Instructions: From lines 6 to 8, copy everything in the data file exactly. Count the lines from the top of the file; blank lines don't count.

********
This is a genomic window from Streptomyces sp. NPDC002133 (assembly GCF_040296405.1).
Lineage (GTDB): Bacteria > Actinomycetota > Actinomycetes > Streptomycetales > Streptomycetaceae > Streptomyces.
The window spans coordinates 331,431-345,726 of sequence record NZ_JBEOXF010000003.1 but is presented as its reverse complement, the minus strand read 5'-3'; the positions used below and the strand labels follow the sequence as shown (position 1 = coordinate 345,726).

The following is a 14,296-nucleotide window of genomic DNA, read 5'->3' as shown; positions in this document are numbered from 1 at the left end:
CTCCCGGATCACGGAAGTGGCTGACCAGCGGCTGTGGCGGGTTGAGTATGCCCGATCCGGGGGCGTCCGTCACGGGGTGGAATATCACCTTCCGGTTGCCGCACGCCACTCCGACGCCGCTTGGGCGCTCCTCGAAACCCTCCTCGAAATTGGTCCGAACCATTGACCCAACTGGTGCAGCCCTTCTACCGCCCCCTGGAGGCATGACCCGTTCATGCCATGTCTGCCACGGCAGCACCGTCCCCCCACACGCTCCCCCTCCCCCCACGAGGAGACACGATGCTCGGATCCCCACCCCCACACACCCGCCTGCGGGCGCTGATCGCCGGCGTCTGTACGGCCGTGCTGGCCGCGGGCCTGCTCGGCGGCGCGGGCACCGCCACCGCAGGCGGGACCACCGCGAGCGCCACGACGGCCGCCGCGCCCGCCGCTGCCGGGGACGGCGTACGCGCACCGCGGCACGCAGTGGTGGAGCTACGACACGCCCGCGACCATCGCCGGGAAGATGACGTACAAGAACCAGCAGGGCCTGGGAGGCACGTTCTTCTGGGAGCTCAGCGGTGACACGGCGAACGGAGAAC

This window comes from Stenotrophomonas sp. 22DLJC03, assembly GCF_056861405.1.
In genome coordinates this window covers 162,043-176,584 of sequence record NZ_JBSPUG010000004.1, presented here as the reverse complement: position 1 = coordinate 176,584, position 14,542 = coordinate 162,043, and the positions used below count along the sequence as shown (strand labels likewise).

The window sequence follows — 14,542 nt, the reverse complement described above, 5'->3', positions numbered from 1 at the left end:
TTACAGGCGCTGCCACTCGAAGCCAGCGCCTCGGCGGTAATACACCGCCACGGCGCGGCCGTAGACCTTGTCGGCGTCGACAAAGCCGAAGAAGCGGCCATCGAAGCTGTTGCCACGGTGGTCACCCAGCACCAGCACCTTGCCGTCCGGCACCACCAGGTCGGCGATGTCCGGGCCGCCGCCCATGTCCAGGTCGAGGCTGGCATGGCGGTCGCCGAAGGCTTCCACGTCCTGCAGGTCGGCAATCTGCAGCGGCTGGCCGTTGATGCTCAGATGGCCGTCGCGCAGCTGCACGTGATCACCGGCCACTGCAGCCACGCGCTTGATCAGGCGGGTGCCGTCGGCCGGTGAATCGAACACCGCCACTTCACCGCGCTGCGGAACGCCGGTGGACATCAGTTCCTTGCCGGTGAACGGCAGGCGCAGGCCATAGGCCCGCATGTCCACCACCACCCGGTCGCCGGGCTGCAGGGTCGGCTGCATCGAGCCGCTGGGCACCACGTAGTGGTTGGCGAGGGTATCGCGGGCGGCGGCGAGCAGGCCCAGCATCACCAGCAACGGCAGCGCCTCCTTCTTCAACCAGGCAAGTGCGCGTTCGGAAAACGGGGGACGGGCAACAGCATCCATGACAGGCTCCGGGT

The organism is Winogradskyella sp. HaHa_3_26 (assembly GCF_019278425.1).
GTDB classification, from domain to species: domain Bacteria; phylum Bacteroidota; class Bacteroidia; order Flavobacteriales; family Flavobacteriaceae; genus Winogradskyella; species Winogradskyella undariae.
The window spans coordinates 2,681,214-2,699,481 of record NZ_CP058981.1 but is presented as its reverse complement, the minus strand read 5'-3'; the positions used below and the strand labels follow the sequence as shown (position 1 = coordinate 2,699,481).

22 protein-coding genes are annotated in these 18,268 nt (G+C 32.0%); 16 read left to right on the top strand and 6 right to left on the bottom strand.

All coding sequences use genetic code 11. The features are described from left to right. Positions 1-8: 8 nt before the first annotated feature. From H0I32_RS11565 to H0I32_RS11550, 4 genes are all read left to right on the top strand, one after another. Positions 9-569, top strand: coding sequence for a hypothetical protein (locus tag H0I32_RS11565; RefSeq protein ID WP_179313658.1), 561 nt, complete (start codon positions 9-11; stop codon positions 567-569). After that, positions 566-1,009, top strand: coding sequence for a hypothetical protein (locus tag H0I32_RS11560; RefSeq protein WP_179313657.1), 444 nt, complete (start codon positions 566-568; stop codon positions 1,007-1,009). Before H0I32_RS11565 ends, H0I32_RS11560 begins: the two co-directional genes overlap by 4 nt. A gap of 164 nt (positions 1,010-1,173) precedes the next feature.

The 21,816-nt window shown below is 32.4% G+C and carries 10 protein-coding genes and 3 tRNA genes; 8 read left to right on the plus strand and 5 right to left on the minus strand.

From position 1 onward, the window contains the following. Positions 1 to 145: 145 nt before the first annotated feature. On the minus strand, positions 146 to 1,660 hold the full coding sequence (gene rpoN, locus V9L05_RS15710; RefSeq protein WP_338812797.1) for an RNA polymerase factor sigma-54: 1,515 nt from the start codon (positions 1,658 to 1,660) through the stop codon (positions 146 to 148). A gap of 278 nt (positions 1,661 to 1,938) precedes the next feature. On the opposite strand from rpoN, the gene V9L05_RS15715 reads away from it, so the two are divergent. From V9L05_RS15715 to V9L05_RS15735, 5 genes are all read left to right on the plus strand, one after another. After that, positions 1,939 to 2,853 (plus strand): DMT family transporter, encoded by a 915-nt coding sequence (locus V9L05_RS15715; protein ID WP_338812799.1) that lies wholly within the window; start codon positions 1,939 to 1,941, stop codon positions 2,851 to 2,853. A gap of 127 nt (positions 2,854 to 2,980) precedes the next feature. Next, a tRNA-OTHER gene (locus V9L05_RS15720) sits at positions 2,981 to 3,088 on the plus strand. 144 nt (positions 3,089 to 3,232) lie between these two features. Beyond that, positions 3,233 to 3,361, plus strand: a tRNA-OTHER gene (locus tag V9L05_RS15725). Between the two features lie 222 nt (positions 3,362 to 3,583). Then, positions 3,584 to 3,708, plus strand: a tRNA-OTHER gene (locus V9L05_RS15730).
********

This window comes from Stenotrophomonas sp. 22DLJC03, assembly GCF_056861405.1.
In genome coordinates this window covers 162,043-176,584 of sequence record NZ_JBSPUG010000004.1, presented here as the reverse complement: position 1 = coordinate 176,584, position 14,542 = coordinate 162,043, and the positions used below count along the sequence as shown (strand labels likewise).

The window sequence follows — 14,542 nt, the reverse complement described above, 5'->3', positions numbered from 1 at the left end: